Back to School Alan Metter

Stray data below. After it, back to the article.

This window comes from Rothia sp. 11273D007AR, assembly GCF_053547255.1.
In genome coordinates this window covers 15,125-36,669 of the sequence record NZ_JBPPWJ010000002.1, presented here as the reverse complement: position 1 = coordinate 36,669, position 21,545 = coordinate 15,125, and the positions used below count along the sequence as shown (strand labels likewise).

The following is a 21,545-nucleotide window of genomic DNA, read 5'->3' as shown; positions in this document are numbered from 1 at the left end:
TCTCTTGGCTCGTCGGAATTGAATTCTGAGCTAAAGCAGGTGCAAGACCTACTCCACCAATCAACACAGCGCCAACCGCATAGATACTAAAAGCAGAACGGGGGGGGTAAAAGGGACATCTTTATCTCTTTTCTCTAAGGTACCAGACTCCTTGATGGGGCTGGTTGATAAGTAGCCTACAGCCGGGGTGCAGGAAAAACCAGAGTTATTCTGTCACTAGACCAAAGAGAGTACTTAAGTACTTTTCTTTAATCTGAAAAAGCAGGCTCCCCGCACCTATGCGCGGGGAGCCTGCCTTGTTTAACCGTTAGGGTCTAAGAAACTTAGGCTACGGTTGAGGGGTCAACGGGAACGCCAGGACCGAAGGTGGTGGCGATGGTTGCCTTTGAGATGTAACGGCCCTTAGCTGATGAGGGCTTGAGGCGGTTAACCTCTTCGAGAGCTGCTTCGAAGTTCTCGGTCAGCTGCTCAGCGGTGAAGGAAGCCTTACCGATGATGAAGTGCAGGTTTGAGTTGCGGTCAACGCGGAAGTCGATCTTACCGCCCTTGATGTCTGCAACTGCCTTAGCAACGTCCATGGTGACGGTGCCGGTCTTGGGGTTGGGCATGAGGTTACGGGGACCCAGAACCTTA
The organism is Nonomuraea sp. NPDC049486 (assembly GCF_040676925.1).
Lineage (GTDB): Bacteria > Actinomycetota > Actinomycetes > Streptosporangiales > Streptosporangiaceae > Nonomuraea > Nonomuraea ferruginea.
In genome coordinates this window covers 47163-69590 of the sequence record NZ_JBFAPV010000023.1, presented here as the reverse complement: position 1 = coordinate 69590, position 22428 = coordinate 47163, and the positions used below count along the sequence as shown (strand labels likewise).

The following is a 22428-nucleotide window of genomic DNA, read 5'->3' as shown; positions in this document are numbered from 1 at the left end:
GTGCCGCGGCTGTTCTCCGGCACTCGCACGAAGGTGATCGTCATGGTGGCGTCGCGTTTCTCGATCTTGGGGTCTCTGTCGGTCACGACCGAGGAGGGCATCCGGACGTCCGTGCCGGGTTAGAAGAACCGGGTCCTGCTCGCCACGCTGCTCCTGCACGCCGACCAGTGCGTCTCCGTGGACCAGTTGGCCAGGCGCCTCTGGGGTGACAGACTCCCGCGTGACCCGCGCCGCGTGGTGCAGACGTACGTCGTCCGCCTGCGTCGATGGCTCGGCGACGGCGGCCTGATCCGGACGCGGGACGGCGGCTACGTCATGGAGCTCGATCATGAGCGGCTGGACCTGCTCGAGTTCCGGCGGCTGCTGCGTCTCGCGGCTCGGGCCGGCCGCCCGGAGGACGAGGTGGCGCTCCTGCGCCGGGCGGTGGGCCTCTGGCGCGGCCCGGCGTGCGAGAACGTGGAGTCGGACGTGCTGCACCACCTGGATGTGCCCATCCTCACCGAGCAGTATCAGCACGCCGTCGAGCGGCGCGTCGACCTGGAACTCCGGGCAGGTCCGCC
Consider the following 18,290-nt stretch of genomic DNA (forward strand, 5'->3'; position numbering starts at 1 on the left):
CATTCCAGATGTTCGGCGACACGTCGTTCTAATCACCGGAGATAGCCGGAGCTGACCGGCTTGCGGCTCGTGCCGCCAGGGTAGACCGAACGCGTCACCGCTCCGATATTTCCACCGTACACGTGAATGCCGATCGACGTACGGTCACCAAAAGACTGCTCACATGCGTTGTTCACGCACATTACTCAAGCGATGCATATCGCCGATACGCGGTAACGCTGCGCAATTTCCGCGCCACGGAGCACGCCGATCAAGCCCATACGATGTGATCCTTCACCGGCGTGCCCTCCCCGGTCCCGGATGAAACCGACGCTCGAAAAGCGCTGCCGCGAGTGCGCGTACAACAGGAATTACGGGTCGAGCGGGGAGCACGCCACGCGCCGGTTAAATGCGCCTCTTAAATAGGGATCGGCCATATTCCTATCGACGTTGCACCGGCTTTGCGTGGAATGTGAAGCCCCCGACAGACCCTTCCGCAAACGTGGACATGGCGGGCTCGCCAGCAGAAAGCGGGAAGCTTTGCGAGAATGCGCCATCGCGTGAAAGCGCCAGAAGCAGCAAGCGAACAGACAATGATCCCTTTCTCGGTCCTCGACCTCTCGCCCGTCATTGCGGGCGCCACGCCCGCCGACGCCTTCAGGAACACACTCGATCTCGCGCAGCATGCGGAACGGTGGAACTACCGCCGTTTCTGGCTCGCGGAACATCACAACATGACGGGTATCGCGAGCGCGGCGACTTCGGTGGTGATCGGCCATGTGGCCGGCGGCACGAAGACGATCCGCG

This ’80s slob comedy isn’t all that good but it could have been worse; it gets by on a certain warmth and charm that keeps you from getting too upset at the cheap jokes. Rodney Dangerfield stars as Thornton Melon, the owner of a chain of big and tall shops who never went to college and never wanted to. However, his son Jason (Keith Gordon) is floundering at a distinguished university and wants to drop out. So Thornton enrols with his son, becoming the BMOC in the process and through flamboyance and dishonesty inadvertently overshadows his son. This, of course, is the springboard for wild parties, resentful frat boys, treacherous teachers and a romance with Sally Kellerman, with a big climax on a diving board. I can’t say that I laughed much watching the film — Dangerfield’s act is a little too broad for my tastes — but I was surprised at how I didn’t resent it like so many other filler comedies of the era. The star proves highly personable, has great chemistry with the incomparable Kellerman and radiates enthusiasm to the point that you won’t feel overly cheated even if you don’t particularly like the movie. And though Robert Downey Jr. grates in a badly drawn campus radical role, the film gets nostalgia points for the obligatory appearance of Oingo Boingo. Extras include an extremely thorough "making of” doc that features most of the participants overestimating the production, a similarly methodical dissection of the film’s climactic "triple Lindy” dive, a tribute to the generous but depressive Dangerfield, a brief, pointless clip remembering cameo performer Kurt Vonnegut, two ’80s featurettes on supporting cast member Burt Young and that dive again, and a photo gallery. (MGM)